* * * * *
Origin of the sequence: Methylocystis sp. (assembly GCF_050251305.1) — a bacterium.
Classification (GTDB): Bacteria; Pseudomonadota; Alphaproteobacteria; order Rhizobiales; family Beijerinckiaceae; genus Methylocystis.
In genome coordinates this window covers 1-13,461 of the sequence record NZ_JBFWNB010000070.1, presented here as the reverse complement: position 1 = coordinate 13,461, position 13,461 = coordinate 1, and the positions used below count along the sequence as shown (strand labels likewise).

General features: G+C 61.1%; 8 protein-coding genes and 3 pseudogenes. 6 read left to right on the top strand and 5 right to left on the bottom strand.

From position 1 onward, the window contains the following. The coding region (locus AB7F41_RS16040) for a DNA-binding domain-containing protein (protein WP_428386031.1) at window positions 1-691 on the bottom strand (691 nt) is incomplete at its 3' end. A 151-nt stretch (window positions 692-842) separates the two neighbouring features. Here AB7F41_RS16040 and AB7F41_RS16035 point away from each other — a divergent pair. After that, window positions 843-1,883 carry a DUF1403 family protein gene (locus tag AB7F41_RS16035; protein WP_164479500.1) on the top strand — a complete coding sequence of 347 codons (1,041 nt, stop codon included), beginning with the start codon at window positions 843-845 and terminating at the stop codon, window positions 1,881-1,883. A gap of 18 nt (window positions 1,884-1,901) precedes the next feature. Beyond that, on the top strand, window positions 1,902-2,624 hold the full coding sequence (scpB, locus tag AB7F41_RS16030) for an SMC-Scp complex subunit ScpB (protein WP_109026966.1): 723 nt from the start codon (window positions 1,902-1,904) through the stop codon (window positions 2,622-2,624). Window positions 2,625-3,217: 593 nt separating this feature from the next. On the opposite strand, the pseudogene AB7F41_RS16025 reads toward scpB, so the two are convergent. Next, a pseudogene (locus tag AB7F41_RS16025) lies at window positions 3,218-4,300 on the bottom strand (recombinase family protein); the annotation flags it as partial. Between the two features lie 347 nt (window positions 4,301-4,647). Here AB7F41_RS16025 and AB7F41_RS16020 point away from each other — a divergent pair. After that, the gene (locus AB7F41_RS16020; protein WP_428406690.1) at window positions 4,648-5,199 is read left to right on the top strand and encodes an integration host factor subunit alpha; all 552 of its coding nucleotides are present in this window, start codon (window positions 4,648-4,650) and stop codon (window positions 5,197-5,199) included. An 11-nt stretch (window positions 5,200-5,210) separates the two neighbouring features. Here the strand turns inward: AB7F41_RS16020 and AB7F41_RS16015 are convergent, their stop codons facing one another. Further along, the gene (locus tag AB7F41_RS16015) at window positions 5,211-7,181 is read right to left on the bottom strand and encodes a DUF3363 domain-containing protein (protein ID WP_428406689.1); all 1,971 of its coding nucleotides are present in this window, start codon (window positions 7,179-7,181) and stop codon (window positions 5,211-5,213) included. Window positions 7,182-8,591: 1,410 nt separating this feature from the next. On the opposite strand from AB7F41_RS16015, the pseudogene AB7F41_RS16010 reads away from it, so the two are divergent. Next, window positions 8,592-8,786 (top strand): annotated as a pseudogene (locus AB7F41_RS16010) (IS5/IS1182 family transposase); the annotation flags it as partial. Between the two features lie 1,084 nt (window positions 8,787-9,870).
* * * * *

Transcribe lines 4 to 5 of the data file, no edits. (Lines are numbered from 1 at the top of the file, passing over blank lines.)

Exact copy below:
General features: G+C 61.1%; 8 protein-coding genes and 3 pseudogenes. 6 read left to right on the top strand and 5 right to left on the bottom strand.

From position 1 onward, the window contains the following. The coding region (locus AB7F41_RS16040) for a DNA-binding domain-containing protein (protein WP_428386031.1) at window positions 1-691 on the bottom strand (691 nt) is incomplete at its 3' end. A 151-nt stretch (window positions 692-842) separates the two neighbouring features. Here AB7F41_RS16040 and AB7F41_RS16035 point away from each other — a divergent pair. After that, window positions 843-1,883 carry a DUF1403 family protein gene (locus tag AB7F41_RS16035; protein WP_164479500.1) on the top strand — a complete coding sequence of 347 codons (1,041 nt, stop codon included), beginning with the start codon at window positions 843-845 and terminating at the stop codon, window positions 1,881-1,883. A gap of 18 nt (window positions 1,884-1,901) precedes the next feature. Beyond that, on the top strand, window positions 1,902-2,624 hold the full coding sequence (scpB, locus tag AB7F41_RS16030) for an SMC-Scp complex subunit ScpB (protein WP_109026966.1): 723 nt from the start codon (window positions 1,902-1,904) through the stop codon (window positions 2,622-2,624). Window positions 2,625-3,217: 593 nt separating this feature from the next. On the opposite strand, the pseudogene AB7F41_RS16025 reads toward scpB, so the two are convergent. Next, a pseudogene (locus tag AB7F41_RS16025) lies at window positions 3,218-4,300 on the bottom strand (recombinase family protein); the annotation flags it as partial. Between the two features lie 347 nt (window positions 4,301-4,647). Here AB7F41_RS16025 and AB7F41_RS16020 point away from each other — a divergent pair. After that, the gene (locus AB7F41_RS16020; protein WP_428406690.1) at window positions 4,648-5,199 is read left to right on the top strand and encodes an integration host factor subunit alpha; all 552 of its coding nucleotides are present in this window, start codon (window positions 4,648-4,650) and stop codon (window positions 5,197-5,199) included. An 11-nt stretch (window positions 5,200-5,210) separates the two neighbouring features. Here the strand turns inward: AB7F41_RS16020 and AB7F41_RS16015 are convergent, their stop codons facing one another. Further along, the gene (locus tag AB7F41_RS16015) at window positions 5,211-7,181 is read right to left on the bottom strand and encodes a DUF3363 domain-containing protein (protein ID WP_428406689.1); all 1,971 of its coding nucleotides are present in this window, start codon (window positions 7,179-7,181) and stop codon (window positions 5,211-5,213) included. Window positions 7,182-8,591: 1,410 nt separating this feature from the next. On the opposite strand from AB7F41_RS16015, the pseudogene AB7F41_RS16010 reads away from it, so the two are divergent. Next, window positions 8,592-8,786 (top strand): annotated as a pseudogene (locus AB7F41_RS16010) (IS5/IS1182 family transposase); the annotation flags it as partial. Between the two features lie 1,084 nt (window positions 8,787-9,870).